Stanley Soh, Regional QA Manager - Asia Pacific, shares how organizations and logistics providers can assess and address risk.
In general, when they talk about risk management, one of the main driving points behind that is that regulators, even our customers, recognize that with the supply chain as it is, it is pretty complex, and there's no way one organization can have total control over the whole chain. So, what's more important is that you must have a framework to actually identify within your supply chain which areas are deemed critical, and in those areas which are deemed critical, what are the risk that are inherent in those areas, and at the same time once you identify those risks, then as an organization you have to make a decision how to address those risks. Are you going to do something about those risks by putting in place control measures? Or, if you think those are acceptable risks, you move on from there.
Basically, what they would like an organization to do in this case, like even at World Courier that we recognize where are some of the critical areas that we need to get involved in. What are some of the risks, and what sort of measures did we put in place? When they are looking for examples of measures, they are basically looking in terms of development of operating procedures or control measures to reduce those risks that have been identified.
So basically, when it comes to risk management, I think what is really important is for any organization to really sit down with their vendors or their partners to really go through and assess where are the areas that are deemed to be weaknesses, and what we can do to manage those weaknesses, and it has to be a collaborative effort. At the same time, basically, in a sense for us at World Courier, I would like to use the word or the phrase "invite scrutiny" onto the practice, because once you scrutinize the practices, you will receive a level of confidence if you feel that the organization is doing things correctly, and then that becomes easier and gives you as an organization a peace of mind to know that you have a partner or a vendor that is able to develop in line with expectations, as well as meet all the compliance requirements.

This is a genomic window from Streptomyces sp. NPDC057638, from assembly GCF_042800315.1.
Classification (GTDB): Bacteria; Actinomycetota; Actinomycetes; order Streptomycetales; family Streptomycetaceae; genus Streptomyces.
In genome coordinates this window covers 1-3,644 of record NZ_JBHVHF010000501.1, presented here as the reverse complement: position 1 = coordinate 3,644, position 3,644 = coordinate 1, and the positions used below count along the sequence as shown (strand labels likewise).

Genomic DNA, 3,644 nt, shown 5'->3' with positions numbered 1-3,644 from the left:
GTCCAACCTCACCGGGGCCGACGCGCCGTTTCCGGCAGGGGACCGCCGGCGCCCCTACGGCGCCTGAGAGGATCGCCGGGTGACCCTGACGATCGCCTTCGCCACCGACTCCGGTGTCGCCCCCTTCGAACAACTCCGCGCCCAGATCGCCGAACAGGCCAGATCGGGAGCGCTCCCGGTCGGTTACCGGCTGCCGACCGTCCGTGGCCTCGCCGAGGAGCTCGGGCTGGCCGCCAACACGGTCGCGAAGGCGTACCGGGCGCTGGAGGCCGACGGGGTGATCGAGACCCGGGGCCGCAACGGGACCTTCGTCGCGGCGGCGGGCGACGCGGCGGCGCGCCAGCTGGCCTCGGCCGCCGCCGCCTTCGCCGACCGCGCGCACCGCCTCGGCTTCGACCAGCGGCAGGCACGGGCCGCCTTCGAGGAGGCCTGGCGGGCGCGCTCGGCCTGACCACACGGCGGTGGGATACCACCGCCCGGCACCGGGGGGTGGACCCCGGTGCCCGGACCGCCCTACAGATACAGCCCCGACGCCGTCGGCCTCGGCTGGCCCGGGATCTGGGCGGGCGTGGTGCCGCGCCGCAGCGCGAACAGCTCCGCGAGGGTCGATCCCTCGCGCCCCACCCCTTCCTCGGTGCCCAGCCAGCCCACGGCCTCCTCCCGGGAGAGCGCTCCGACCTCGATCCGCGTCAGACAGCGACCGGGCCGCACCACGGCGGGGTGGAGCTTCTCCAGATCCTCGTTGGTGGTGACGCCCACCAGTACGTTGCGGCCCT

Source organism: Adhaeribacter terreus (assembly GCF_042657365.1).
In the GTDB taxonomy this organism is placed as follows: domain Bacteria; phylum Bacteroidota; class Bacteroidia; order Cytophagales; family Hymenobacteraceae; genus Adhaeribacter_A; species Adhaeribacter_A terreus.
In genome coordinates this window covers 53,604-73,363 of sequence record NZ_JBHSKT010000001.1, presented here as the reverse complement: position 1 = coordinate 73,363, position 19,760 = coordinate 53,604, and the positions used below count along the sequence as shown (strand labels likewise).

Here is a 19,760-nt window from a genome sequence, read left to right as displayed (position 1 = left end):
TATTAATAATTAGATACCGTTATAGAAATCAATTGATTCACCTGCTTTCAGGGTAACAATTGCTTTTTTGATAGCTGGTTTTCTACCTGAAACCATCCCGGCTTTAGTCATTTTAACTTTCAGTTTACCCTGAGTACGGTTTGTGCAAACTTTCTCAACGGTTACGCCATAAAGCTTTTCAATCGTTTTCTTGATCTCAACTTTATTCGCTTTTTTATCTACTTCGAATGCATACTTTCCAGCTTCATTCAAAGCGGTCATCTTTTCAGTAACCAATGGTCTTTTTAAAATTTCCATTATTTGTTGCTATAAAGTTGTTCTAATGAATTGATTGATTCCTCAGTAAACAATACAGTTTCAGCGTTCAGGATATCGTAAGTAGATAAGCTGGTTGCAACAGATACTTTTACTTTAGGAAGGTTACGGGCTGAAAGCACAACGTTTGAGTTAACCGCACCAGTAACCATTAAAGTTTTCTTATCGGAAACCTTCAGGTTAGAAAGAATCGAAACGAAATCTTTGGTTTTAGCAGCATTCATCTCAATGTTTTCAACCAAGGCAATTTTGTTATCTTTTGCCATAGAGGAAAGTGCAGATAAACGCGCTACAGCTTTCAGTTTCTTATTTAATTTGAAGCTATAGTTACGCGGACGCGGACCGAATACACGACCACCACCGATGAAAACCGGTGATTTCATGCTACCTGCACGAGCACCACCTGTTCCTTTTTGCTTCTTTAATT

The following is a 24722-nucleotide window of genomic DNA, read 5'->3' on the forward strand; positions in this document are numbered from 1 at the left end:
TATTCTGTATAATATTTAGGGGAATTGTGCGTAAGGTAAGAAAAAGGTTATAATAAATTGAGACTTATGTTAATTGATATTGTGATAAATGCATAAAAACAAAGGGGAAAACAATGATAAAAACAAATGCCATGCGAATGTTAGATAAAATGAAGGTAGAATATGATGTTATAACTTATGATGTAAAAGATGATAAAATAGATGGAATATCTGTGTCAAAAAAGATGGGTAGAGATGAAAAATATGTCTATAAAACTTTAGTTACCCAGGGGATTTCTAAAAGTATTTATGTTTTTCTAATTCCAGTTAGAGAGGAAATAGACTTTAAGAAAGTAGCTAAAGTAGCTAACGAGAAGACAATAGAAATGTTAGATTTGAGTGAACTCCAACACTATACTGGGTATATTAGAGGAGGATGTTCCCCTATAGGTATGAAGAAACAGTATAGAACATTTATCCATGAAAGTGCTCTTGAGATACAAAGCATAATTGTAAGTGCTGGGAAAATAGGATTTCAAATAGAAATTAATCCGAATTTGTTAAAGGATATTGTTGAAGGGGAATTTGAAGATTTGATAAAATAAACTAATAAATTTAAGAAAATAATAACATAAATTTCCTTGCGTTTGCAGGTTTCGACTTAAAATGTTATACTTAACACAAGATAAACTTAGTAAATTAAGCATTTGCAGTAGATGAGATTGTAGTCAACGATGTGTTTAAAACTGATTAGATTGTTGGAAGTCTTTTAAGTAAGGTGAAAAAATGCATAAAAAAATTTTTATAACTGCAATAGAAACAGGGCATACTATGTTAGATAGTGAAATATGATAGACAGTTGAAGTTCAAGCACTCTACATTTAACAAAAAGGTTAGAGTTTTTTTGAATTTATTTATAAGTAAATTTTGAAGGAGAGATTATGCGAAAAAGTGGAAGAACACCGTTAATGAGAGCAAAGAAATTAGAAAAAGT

It involved a Marine researcher that is based in Spain, and that was the first time he actually wanted to ship some marine samples off an island. Off Indonesia that's about three hours away from the nearest main island, and we had actually no presence, so we had to work through an agent, and we had to supply over a hundred boxes of dry ice to be flown in from Singapore to prepare in the nearest island, then to ship it down to this coast to pick up the samples. I think a few hundred were marine samples, and some of these were rare samples, and then we have to go through all the different customs requirements within Asia before shipping it back into Spain. That first time we did it was a logistical challenge, because we really didn't have the presence. The agent we were working with was very small, and he wasn't very familiar with our climate as well, so we had to give a lot of instructions, and at the same time we had to send people down to actually assist the agent as well. So, that was something that stood out because a lot of the logistical work we really do before that, but once we picked up, it became a little bit easier, because the ground work was already laid.